Meander (mathematics)

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In mathematics, a meander or closed meander is a self-avoiding closed curve which intersects a line a number of times. Intuitively, a meander can be viewed as a road crossing a river through a number of bridges.

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Meander

Given a fixed oriented line L in the Euclidean plane R2, a meander of order n is a non-self-intersecting closed curve in R2 which transversally intersects the line at 2n points for some positive integer n. Two meanders are said to be equivalent if they are homeomorphic in the plane.

Examples

The meander of order 1 intersects the line twice:

The meanders of order 2 intersect the line four times:

Missing image
Meander_M22_jaredwf.png

Meandric numbers

The number of distinct meanders of order n is the meandric number Mn. The first fifteen meandric numbers are given below Template:OEIS.

M1 = 1
M2 = 2
M3 = 8
M4 = 42
M5 = 262
M6 = 1828
M7 = 13820
M8 = 110954
M9 = 933458
M10 = 8152860
M11 = 73424650
M12 = 678390116
M13 = 6405031050
M14 = 61606881612
M15 = 602188541928

Open meander

Given a fixed oriented line L in the Euclidean plane R2, an open meander of order n is a non-self-intersecting oriented curve in R2 which transversally intersects the line at n points for some positive integer n. Two open meanders are said to be equivalent if they are homeomorphic in the plane.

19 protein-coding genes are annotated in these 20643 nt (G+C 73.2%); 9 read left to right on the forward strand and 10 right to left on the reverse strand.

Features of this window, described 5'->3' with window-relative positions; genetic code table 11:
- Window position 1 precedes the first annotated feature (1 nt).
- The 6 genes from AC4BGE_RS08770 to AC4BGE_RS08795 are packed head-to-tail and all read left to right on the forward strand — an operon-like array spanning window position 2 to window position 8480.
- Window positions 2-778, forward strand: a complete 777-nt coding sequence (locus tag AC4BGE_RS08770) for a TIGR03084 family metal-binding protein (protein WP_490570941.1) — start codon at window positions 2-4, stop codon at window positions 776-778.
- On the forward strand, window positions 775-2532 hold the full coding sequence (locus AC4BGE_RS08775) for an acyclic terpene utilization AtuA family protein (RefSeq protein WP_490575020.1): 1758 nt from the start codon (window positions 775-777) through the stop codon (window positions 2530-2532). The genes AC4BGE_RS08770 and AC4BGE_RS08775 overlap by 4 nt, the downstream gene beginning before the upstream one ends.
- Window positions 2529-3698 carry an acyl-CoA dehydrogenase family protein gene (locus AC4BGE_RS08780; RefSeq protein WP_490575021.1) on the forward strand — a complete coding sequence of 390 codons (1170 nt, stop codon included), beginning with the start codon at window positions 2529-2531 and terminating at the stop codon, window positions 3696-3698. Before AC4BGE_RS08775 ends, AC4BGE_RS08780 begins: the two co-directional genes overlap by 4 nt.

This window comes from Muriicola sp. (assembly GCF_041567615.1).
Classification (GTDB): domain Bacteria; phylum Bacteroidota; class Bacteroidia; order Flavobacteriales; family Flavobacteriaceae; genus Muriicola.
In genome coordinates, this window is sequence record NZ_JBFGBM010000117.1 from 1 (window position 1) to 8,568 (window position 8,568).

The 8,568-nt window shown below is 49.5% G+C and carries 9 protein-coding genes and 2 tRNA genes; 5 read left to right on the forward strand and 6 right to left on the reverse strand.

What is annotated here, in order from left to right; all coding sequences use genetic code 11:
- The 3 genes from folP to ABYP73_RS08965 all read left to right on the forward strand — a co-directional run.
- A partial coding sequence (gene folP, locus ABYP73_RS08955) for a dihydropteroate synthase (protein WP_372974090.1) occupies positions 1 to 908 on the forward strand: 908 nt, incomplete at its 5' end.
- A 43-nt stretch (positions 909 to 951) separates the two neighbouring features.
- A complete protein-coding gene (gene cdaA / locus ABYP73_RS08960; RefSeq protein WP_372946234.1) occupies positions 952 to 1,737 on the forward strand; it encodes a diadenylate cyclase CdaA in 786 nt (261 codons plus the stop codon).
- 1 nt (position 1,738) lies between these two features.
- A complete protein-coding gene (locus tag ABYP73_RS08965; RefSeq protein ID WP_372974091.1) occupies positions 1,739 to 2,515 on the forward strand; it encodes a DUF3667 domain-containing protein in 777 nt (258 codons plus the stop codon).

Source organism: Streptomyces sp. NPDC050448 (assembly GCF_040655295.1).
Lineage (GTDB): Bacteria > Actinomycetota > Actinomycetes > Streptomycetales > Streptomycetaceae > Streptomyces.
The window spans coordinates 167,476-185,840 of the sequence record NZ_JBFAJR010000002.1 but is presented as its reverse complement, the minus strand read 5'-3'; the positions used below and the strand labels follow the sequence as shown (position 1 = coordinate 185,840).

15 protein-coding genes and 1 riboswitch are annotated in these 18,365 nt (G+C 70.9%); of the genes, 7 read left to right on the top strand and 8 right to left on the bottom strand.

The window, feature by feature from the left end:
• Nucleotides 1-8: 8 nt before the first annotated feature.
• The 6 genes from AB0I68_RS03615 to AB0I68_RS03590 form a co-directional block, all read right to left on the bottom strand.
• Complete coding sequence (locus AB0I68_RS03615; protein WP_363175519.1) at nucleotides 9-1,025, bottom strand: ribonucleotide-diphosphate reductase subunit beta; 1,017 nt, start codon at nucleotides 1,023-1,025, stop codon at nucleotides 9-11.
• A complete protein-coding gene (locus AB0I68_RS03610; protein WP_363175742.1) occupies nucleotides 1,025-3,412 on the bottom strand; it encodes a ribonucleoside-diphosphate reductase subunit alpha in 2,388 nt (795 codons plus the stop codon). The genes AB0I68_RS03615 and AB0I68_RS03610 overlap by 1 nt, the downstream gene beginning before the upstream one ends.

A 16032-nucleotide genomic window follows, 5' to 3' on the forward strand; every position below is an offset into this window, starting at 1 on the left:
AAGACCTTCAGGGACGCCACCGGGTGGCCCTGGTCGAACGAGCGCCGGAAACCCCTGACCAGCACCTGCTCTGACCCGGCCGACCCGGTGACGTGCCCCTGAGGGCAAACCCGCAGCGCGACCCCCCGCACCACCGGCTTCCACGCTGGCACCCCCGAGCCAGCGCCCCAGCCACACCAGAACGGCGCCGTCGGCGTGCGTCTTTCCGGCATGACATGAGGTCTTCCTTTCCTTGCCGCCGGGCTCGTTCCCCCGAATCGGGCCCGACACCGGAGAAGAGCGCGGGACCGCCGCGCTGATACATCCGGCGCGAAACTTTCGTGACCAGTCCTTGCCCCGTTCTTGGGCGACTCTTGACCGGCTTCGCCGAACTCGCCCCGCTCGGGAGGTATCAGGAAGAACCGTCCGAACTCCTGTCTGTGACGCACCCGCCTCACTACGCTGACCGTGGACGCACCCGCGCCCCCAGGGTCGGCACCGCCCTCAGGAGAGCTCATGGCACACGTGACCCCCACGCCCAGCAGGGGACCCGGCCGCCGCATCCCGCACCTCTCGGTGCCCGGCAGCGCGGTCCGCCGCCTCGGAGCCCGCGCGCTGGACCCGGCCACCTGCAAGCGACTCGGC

Examples

The open meander of order 1 intersects the line once:

The open meander of order 2 intersects the line twice:

Missing image
Open_Meander_M2_jaredwf.png

Open meandric numbers

The number of distinct open meanders of order n is the open meandric number mn. The first fifteen open meandric numbers are given below Template:OEIS.

m1 = 1
m2 = 1
m3 = 2
m4 = 3
m5 = 8
m6 = 14
m7 = 42
m8 = 81
m9 = 262
m10 = 538
m11 = 1828
m12 = 3926
m13 = 13820
m14 = 30694
m15 = 110954

Semi-meander

Given a fixed oriented ray R in the Euclidean plane R2, a semi-meander of order n is a non-self-intersecting closed curve in R2 which transversally intersects the ray at n points for some positive integer n. Two semi-meanders are said to be equivalent if they are homeomorphic in the plane.

Examples

The semi-meander of order 1 intersects the ray once:

The semi-meander of order 2 intersects the ray twice:

Semi-meandric numbers

The number of distinct semi-meanders of order n is the semi-meandric number Mn (usually denoted with an overline instead of an underline). The first fifteen semi-meandric numbers are given below Template:OEIS.

M1 = 1
M2 = 1
M3 = 2
M4 = 4
M5 = 10
M6 = 24
M7 = 66
M8 = 174
M9 = 504
M10 = 1406
M11 = 4210
M12 = 12198
M13 = 37378
M14 = 111278
M15 = 346846

Properties of meandric numbers

There is an injective function from meandric to open meandric numbers:

Mn = m2n−1

Each meandric number can be bounded by semi-meandric numbers:

MnMnM2n

For n > 1, meandric numbers are even:

Mn ≡ 0 (mod 2)

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